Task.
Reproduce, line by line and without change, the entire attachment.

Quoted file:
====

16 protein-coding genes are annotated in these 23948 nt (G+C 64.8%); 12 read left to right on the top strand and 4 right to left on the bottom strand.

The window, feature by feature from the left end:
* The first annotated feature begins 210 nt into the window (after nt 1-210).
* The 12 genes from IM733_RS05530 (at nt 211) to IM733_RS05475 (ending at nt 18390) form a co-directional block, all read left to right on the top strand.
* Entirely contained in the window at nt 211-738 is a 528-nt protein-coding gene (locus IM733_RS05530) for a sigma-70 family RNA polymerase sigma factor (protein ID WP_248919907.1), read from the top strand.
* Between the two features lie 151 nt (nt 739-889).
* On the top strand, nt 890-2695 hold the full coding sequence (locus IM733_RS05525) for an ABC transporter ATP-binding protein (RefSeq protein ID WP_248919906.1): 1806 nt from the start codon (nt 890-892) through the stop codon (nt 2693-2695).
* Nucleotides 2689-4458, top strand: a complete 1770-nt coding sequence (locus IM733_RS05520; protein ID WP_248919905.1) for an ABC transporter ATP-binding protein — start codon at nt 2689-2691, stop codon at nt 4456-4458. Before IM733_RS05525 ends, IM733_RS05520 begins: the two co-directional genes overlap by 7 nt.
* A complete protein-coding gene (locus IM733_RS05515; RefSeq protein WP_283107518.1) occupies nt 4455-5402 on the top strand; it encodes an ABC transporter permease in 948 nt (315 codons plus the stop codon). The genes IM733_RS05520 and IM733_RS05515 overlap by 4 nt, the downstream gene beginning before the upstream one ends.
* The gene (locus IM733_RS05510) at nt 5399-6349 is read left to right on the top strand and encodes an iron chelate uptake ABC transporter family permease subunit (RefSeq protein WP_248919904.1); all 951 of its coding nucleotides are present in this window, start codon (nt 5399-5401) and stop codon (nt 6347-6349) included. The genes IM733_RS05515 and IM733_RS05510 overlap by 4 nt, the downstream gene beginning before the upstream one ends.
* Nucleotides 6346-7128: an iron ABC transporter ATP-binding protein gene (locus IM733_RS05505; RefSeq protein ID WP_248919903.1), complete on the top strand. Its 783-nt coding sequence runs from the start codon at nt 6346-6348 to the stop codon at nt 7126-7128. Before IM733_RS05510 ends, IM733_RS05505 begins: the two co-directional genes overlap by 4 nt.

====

16 protein-coding genes are annotated in these 23948 nt (G+C 64.8%); 12 read left to right on the top strand and 4 right to left on the bottom strand.

The window, feature by feature from the left end:
* The first annotated feature begins 210 nt into the window (after nt 1-210).
* The 12 genes from IM733_RS05530 (at nt 211) to IM733_RS05475 (ending at nt 18390) form a co-directional block, all read left to right on the top strand.
* Entirely contained in the window at nt 211-738 is a 528-nt protein-coding gene (locus IM733_RS05530) for a sigma-70 family RNA polymerase sigma factor (protein ID WP_248919907.1), read from the top strand.
* Between the two features lie 151 nt (nt 739-889).
* On the top strand, nt 890-2695 hold the full coding sequence (locus IM733_RS05525) for an ABC transporter ATP-binding protein (RefSeq protein ID WP_248919906.1): 1806 nt from the start codon (nt 890-892) through the stop codon (nt 2693-2695).
* Nucleotides 2689-4458, top strand: a complete 1770-nt coding sequence (locus IM733_RS05520; protein ID WP_248919905.1) for an ABC transporter ATP-binding protein — start codon at nt 2689-2691, stop codon at nt 4456-4458. Before IM733_RS05525 ends, IM733_RS05520 begins: the two co-directional genes overlap by 7 nt.
* A complete protein-coding gene (locus IM733_RS05515; RefSeq protein WP_283107518.1) occupies nt 4455-5402 on the top strand; it encodes an ABC transporter permease in 948 nt (315 codons plus the stop codon). The genes IM733_RS05520 and IM733_RS05515 overlap by 4 nt, the downstream gene beginning before the upstream one ends.
* The gene (locus IM733_RS05510) at nt 5399-6349 is read left to right on the top strand and encodes an iron chelate uptake ABC transporter family permease subunit (RefSeq protein WP_248919904.1); all 951 of its coding nucleotides are present in this window, start codon (nt 5399-5401) and stop codon (nt 6347-6349) included. The genes IM733_RS05515 and IM733_RS05510 overlap by 4 nt, the downstream gene beginning before the upstream one ends.
* Nucleotides 6346-7128: an iron ABC transporter ATP-binding protein gene (locus IM733_RS05505; RefSeq protein ID WP_248919903.1), complete on the top strand. Its 783-nt coding sequence runs from the start codon at nt 6346-6348 to the stop codon at nt 7126-7128. Before IM733_RS05510 ends, IM733_RS05505 begins: the two co-directional genes overlap by 4 nt.